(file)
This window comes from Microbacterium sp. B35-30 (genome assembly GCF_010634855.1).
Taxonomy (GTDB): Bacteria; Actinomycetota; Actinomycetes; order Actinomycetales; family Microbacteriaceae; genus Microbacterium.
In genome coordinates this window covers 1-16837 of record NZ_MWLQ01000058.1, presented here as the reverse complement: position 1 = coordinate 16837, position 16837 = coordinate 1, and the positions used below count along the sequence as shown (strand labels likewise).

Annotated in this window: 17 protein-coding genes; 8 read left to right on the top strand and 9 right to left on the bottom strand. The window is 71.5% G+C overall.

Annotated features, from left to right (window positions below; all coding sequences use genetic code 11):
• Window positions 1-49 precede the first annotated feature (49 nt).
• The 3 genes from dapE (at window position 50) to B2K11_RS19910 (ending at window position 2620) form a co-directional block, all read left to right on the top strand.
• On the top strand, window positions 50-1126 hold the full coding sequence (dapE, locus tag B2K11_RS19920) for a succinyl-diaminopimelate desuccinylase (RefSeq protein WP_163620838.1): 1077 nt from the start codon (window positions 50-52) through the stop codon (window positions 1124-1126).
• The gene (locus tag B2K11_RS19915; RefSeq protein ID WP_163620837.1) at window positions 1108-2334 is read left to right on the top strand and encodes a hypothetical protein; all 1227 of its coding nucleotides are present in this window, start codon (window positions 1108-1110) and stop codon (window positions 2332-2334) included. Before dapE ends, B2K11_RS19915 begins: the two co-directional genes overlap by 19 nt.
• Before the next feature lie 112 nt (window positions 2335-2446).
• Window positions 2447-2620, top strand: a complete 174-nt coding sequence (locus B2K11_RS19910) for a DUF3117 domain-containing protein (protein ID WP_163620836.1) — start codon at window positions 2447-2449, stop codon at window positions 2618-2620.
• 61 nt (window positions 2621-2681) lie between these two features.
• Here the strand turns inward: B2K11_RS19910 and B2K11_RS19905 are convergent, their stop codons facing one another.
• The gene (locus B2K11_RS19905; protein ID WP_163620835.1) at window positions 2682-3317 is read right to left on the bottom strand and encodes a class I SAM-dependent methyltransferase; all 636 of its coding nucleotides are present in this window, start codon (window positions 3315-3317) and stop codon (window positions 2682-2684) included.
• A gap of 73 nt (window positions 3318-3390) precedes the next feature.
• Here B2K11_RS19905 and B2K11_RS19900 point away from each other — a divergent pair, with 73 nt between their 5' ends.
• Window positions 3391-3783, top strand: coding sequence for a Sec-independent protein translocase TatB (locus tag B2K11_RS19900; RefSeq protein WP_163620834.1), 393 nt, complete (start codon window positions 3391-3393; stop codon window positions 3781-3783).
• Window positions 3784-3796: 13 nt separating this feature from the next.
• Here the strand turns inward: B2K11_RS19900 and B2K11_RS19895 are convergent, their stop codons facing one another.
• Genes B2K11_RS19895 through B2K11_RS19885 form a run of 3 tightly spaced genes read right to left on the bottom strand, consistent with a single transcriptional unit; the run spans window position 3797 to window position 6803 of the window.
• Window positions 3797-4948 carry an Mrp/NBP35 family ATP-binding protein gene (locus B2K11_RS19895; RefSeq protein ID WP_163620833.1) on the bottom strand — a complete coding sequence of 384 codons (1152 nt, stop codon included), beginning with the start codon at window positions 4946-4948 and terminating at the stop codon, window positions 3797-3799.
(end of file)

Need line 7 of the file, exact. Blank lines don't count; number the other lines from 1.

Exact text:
• The 3 genes from dapE (at window position 50) to B2K11_RS19910 (ending at window position 2620) form a co-directional block, all read left to right on the top strand.